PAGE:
Police departments from New York to Chicago issued advisories that "circulated among Jews on social media, in WhatsApp chats and via email," the Jewish Telegraphic Agency reported.
Prominent lawmakers "referenced the 'National Day of Hate' in solidarity with the Jewish community," according to the NCRI report.
And while there was no evidence that large white nationalist organizations intended to participate, news outlets reported that "neo-Nazi groups" were planning to "target" Jews with a "National Day of Hate."
The Jewish community was on edge.
"This weekend will be hard for the Jewish people," Rabbi Abram Goodstein tweeted from Alaska on February 23.
With growing online chatter about the National Day of Hate, the term became one of the top trending terms on Twitter the weekend of February 25, according to the NCRI's analysis.
On Twitter, the term was mentioned in more than 104,000 tweets and retweets and garnered tens of millions of impressions.
On TikTok, the hashtag #nationaldayofhate received close to 100,000 views, and #dayofhate received close to 700,000 views, according to NCRI.
In the face of growing public anxiety, even groups that did not foresee violence felt compelled to put something out.
"By the Wednesday night before the Saturday scheduled Day of Hate reached such a crescendo that we said OK, we better put something out. Let's try to tamp down some of the fear that's out there," said Mitch Silber, executive director of Community Security Initiative.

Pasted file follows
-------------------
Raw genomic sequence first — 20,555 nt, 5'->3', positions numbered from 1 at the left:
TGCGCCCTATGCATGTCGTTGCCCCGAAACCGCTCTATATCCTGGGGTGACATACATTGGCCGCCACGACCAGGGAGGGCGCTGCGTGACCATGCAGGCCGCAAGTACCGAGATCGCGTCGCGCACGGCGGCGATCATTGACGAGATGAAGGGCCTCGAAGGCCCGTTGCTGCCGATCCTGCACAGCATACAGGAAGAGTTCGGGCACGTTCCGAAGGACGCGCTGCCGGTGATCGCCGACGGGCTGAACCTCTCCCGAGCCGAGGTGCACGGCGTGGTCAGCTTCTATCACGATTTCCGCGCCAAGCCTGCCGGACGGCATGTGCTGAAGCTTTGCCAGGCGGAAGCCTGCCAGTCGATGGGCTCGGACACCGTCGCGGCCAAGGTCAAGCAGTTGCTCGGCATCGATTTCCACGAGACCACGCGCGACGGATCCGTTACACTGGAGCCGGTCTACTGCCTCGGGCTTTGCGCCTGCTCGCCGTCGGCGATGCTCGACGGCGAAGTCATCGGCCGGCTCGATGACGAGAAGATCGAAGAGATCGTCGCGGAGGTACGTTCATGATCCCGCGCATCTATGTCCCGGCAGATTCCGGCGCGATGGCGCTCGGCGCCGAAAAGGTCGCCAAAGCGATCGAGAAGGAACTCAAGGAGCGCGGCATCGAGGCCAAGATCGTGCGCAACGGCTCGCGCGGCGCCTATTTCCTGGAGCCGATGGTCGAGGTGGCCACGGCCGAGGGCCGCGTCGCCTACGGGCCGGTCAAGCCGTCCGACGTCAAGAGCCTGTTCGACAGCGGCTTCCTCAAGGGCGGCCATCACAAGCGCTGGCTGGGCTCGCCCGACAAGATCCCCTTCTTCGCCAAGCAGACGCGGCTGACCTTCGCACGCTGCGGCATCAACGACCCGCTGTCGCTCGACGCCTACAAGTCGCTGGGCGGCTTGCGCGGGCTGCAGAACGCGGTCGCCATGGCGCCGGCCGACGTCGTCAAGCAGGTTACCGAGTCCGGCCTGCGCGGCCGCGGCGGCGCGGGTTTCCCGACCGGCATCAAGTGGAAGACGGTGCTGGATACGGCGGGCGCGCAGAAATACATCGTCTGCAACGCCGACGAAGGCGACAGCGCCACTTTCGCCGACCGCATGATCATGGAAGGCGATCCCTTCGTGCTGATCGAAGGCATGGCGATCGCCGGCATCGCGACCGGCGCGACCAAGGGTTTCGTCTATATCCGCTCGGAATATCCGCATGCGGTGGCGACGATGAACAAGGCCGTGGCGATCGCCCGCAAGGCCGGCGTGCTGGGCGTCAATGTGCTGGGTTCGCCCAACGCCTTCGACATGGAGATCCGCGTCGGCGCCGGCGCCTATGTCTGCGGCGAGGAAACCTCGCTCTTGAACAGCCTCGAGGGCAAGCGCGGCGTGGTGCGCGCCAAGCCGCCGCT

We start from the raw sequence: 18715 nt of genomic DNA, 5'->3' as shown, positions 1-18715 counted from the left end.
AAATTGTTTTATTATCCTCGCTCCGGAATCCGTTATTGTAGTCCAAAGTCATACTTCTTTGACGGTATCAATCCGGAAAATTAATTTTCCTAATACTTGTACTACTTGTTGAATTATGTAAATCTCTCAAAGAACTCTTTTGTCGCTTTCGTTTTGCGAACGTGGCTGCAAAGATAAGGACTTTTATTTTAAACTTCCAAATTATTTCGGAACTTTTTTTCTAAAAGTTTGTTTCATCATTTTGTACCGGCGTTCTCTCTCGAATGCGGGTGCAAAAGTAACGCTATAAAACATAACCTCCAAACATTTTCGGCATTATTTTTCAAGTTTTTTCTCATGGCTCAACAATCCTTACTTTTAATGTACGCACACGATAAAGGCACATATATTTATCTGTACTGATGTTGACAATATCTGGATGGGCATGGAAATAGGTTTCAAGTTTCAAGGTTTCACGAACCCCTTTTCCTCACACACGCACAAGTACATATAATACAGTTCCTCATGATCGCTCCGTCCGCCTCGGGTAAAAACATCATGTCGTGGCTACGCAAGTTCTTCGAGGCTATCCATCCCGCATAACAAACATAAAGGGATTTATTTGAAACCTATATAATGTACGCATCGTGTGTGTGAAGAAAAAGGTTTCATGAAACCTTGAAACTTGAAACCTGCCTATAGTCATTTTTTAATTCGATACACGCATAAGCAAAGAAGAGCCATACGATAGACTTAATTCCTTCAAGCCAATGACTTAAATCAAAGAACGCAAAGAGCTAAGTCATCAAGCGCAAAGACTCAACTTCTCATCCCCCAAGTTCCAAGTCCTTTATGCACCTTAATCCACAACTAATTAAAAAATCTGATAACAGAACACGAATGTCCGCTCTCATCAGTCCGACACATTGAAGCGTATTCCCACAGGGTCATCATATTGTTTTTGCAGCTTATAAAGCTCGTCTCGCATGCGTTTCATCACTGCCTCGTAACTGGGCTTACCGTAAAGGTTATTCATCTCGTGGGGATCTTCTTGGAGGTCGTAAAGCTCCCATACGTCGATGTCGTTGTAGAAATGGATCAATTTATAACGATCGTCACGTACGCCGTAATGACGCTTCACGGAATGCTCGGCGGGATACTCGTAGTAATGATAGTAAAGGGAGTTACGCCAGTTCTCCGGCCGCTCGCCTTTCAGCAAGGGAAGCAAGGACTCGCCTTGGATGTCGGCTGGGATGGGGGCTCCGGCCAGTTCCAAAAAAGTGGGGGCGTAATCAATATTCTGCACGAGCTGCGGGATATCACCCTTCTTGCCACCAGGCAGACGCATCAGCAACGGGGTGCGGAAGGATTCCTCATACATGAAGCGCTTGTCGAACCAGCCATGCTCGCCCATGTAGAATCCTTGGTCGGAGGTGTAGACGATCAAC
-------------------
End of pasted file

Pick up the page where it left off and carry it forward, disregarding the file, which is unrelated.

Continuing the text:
Yet the feared mass anti-Semitic action did not come to pass.
"Luckily, nothing happened despite the widespread fear," said NCRI lead intelligence analyst Alex Goldenberg.
Public warnings were 'necessary,' say some
The day after, Crew 319 went on Telegram to claim, without evidence, that "tons of people" participated in the event and that it would soon release a video of the day.
It has yet to produce the promised video. And Goldenberg said he hasn't seen any evidence to suggest that "the National Day of Hate was any different from any other weekend that we typically see in the United States."
In the days that followed, however, NCRI and other extremism researchers have seized on the event to highlight the dangers of amplifying what they call "low-signal extremist content.'